New Delhi [India]: A heatwave is a period of abnormally high temperatures, more than the normal maximum temperature that occurs during the summer season in the North-Western parts of India, according to National Disaster Management Authority.
Heatwaves typically occur between March and June, and in some rare cases even extend till July. As of now, schools have been closed in Maharashtra, Odisha and West Bengal due to heat wave conditions.
In northern states, the temperature is soaring but there is respite due to Western disturbances from time to time. Heat waves affect the Northern states of Uttar Pradesh, Haryana, Punjab, and Rajasthan generally in the month of May and June.
While talking to media, Senior Consultant Physician & Endocrinologist from Madhukar Rainbow Children’s Hospital Dr Sharwari Dabhade Dua, said, ‘A steady rise in temperature and environmental changes has led to very hot and humid summers since past few years. This rise is only getting worse with coming years.’
‘Our body has the ability to maintain the temperature via dissipation of heat, in the form of perspiration. However, extreme heat and humidity affect this acclimatisation leading to heat stroke,’ Dr Dua added.
‘Certain pre-existing conditions like high blood pressure, heart failure, obesity, diabetes, and kidney disease can cause a higher risk of heat stroke. Children and old age people get affected more. In such cases, adequate hydration with electrolytes like sodium and proper air conditioning is advised to cool the body temperature.
Minor symptoms need to be watched before they get severe. Immediate hospitalisation is advised in case of loss of consciousness, chest pain, decreased urination and severe fatigue,’ Dr Dua further stated.
Meanwhile, the Director of Lok Nayak Jai Prakash Narayan Hospital (LNJP) Hospital, Dr Suresh Kumar said, ‘These days the temperature is reaching near 40 degrees and when the temperature crosses or is near 40 degrees. There is a lack of water in the body which is called dehydration.
It is important that we take as much liquid as possible, like coconut water, juice, lassi, and more water etc.’
‘Whenever you are going out of the house these days, keep a water bottle with you, as well as keep your head covered while going in the sun. And try not to stay in the Sun for too long as it can lead to dehydration. Also, it can cause problems like heat stroke, and dizziness,’ Dr Kumar further said.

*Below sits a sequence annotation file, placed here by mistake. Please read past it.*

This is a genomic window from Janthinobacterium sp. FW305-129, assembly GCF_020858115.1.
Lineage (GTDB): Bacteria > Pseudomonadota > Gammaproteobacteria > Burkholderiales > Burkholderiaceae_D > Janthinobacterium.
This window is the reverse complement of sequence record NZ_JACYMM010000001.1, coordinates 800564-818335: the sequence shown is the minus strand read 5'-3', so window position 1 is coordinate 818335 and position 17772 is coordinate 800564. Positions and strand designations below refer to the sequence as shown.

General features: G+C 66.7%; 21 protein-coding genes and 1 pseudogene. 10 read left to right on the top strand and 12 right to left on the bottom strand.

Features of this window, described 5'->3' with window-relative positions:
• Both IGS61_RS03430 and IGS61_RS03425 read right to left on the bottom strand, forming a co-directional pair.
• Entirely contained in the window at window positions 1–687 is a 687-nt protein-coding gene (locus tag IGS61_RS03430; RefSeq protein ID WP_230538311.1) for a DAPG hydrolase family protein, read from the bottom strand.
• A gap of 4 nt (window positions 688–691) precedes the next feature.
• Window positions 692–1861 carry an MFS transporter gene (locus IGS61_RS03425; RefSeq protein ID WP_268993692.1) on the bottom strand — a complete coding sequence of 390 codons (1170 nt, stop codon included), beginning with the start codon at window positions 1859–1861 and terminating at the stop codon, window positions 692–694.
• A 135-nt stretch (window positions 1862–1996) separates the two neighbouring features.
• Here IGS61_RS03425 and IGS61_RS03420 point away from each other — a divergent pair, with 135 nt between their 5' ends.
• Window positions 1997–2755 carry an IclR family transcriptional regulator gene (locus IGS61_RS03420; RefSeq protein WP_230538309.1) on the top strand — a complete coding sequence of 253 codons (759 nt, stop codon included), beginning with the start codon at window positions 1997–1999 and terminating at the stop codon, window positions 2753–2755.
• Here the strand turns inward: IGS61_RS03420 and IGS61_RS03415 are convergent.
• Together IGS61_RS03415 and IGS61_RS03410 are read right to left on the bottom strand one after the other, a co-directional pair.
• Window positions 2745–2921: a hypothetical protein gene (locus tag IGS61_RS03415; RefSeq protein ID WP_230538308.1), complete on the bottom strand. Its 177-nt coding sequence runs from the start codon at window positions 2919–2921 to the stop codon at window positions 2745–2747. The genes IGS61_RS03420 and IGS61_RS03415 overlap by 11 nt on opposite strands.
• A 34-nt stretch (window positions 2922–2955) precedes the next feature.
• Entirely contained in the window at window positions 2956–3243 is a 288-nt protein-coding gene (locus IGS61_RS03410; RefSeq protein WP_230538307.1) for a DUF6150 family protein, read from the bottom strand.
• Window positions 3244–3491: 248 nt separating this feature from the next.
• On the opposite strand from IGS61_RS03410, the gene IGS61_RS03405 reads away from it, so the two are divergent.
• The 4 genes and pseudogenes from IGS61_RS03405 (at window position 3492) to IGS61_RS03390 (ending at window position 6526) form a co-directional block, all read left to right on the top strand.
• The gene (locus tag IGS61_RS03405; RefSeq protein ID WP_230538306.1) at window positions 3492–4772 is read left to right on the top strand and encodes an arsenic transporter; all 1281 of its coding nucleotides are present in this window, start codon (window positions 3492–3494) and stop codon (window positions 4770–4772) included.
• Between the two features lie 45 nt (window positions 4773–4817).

‘Due to lack of water in the body, sweating stops and there is a deficiency of sodium, potassium etc. in the body, which affects our brain and heart,’ the doctor added.
To minimise the impact during the heatwave and to prevent serious ailment or death because of heat stroke, you can take the following measures:
- Avoid going out in the sun, especially between 12.00 noon and 3.00 p.m.
- Drink sufficient water as often as possible, even if not thirsty
- Wear lightweight, light-coloured, loose, and porous cotton clothes. Use protective goggles, an umbrella/hat, shoes or chappals while going out in sun.
- Avoid strenuous activities when the outside temperature is high. Avoid working outside between 12 noon and 3 p.m.
- While travelling, carry water with you.
- Avoid alcohol, tea, coffee and carbonated soft drinks, which dehydrate the body.
- Avoid high-protein food and do not eat stale food.
- If you work outside, use a hat or an umbrella and also use a damp cloth on your head, neck, face and limbs.
- Do not leave children or pets in parked vehicles.
- If you feel faint or ill, see a doctor immediately.
- Use ORS, homemade drinks like lassi, torani (rice water), lemon water, buttermilk, etc. which help to rehydrate the body.
- Keep animals in shade and give them plenty of water to drink.
- Keep your home cool, use curtains, shutters or sunshades and open windows at night.
- Use fans, damp clothing and take bath in cold water frequently.
- The extreme temperatures and resultant atmospheric conditions adversely affect people living in these regions as they cause physiological stress, sometimes resulting in death, according to National Disaster Management Authority.
- The health impacts of heatwaves typically involve dehydration, heat cramps, heat exhaustion and/or heat stroke. The signs and symptoms are as follows:
- Heat Cramps: Ederna (swelling) and Syncope (Fainting) are generally accompanied by fever below 39 degrees Celcius.
- Heat Exhaustion: Fatigue, weakness, dizziness, headache, nausea, vomiting, muscle cramps and sweating.
- Heat Stoke: Body temperatures of 40 degrees Celcius or more along with delirium, seizures or coma. This is a potentially fatal condition.
- Heatwave conditions can result in physiological strain, which could even be fatal.